Mortgage Prisoners are homeowners who pay high interest rates on their mortgages without the opportunity to switch to a cheaper and more-competitive mortgage with a different lender. They are effectively trapped by their mortgages and have no choice but to pay the interest rates set by their lender.
People can be Mortgage Prisoners in different ways. For example, portfolios of former Northern Rock mortgages are held by inactive lenders, that is to say, lenders which do not offer their existing customers new mortgage deals and do not seek to take on new customers. Another type of Mortgage Prisoner are those whose mortgages were transferred to a high street bank, such as TSB, which services a portfolio of former Northern Rock mortgages through its Whistletree brand. TSB treats its customers who have what it calls ‘Whistletree’ mortgages differently from its other customers, and charges them higher rates of interest. TSB offers new mortgages through Whistletree but, historically, these have been more expensive than equivalent TSB mortgages.
The claim we will bring will allege that your lender has treated you unfairly and that your lender’s actions have been in breach of the terms, or the implied terms, of your mortgage contract. In addition, some claimants may be eligible to bring other claims such as claims under the Consumer Credit Act that the mortgage agreement constituted an unfair lending relationship.
If we act for you, we will say that, although the rate at which your lender lends money is discretionary, that discretion must not be exercised in a way which is unfair. This assertion is supported by a number of parts of the Financial Conduct Authority’s ‘MCOB’ rules, which require customers to be treated fairly.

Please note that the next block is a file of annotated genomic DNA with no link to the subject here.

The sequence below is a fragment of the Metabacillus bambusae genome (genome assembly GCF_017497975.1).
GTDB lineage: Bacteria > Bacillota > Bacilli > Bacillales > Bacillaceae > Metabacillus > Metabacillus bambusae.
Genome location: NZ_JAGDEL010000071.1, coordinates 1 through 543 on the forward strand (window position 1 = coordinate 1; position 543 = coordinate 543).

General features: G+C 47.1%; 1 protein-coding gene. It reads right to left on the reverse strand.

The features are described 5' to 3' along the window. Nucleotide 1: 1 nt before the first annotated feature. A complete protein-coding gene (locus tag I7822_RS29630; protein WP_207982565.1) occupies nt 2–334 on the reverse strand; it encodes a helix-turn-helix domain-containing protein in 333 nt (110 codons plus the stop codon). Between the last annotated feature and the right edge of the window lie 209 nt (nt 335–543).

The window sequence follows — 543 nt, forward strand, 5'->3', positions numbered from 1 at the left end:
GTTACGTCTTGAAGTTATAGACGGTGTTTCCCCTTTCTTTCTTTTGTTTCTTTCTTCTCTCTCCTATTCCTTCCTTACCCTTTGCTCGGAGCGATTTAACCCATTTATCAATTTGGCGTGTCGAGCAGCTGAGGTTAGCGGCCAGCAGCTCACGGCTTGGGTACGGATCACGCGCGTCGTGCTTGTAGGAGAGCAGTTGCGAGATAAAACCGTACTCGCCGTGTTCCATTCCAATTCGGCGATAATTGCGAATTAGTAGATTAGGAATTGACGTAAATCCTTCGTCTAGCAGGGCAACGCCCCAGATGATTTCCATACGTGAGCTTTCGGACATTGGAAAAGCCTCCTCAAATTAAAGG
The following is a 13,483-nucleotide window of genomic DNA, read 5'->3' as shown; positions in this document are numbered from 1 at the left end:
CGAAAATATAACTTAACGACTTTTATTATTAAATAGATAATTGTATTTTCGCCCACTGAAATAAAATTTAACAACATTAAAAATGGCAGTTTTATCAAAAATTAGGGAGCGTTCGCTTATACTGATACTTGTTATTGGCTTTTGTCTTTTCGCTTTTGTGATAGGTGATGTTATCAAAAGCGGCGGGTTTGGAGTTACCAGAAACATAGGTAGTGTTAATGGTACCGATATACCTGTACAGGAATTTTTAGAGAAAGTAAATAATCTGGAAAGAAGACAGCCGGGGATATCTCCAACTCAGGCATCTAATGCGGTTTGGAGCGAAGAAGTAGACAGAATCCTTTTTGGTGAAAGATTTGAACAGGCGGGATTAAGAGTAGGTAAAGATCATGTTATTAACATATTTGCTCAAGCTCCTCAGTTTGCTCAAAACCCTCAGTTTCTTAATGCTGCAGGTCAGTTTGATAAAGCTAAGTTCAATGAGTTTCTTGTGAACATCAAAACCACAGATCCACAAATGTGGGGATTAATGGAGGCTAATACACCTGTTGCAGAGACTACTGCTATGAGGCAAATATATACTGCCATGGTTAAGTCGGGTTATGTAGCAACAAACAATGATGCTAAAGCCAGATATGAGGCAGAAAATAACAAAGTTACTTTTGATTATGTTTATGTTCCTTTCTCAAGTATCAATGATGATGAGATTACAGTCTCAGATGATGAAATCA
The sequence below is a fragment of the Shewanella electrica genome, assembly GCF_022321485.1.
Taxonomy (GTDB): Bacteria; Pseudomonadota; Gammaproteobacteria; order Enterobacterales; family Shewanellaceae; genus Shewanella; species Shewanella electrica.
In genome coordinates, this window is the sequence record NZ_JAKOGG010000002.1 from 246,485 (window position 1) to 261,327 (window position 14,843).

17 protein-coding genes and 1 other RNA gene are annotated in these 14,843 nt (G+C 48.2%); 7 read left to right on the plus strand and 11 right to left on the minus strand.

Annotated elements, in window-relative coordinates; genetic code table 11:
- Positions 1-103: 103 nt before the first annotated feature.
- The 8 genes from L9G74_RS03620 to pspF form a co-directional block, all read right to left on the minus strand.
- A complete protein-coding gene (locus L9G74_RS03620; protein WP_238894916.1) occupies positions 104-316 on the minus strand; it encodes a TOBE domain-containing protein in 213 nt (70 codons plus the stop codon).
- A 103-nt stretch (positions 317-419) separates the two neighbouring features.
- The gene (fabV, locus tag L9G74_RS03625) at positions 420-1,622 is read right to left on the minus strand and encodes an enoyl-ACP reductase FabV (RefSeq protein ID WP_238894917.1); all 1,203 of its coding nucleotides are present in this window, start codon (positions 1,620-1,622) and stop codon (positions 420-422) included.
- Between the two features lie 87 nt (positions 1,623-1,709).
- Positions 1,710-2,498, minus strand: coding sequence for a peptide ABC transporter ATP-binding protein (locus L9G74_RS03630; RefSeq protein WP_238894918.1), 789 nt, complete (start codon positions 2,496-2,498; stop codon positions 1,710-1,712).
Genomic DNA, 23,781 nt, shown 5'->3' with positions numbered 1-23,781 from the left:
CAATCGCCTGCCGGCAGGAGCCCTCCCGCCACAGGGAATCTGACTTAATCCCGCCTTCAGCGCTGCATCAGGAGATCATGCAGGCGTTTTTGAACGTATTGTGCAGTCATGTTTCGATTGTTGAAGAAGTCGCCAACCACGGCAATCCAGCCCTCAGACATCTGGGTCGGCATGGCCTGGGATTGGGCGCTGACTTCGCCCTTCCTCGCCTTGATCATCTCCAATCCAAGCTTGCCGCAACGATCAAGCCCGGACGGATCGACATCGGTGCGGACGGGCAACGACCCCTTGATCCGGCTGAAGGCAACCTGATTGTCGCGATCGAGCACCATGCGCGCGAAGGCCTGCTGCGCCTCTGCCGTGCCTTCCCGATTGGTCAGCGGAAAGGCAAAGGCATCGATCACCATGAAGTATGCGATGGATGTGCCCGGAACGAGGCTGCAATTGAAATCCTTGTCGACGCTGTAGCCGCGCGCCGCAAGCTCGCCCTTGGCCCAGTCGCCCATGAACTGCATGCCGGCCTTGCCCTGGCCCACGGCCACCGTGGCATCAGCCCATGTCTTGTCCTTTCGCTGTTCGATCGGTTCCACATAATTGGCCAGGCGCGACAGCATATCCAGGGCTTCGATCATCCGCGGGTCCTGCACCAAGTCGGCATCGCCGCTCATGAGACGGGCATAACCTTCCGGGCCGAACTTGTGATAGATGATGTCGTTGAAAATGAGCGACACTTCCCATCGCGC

The potential defendants we have identified at this stage are:
- Landmark Mortgages Limited;
- NRAM Limited; and
- Topaz Finance Limited (trading as Heliodor Mortgages).
We have not finalised the list of defendants to the litigation. The final list will depend on the merits of the claims against a particular lender and the number of borrowers who are seeking to bring claims with us against that lenders. As a general rule, the more people who sign up with us with a particular lender, the more likely it is that we will be able to bring claims against that lender.
Under the terms of the Litigation Management Agreement, which we ask you to agree to as part of the sign up process (we will also provide you with a copy to review), you authorise a committee of claimants, who are homeowners and are (or were) Mortgage Prisoners like yourself, to give us instructions in relation to your claim. We ask you to delegate your authority in this way because we consider that is the only way we can effectively manage and progress the thousands of claims belonging to the borrowers who have instructed us. It would be both impractical and costly for us to take individual instructions from each of you, and it is not reflective of how claims such as this are normally brought before the Courts.
Please let us know if you are interested in becoming a member of the committee by emailing MP@harcusparker.co.uk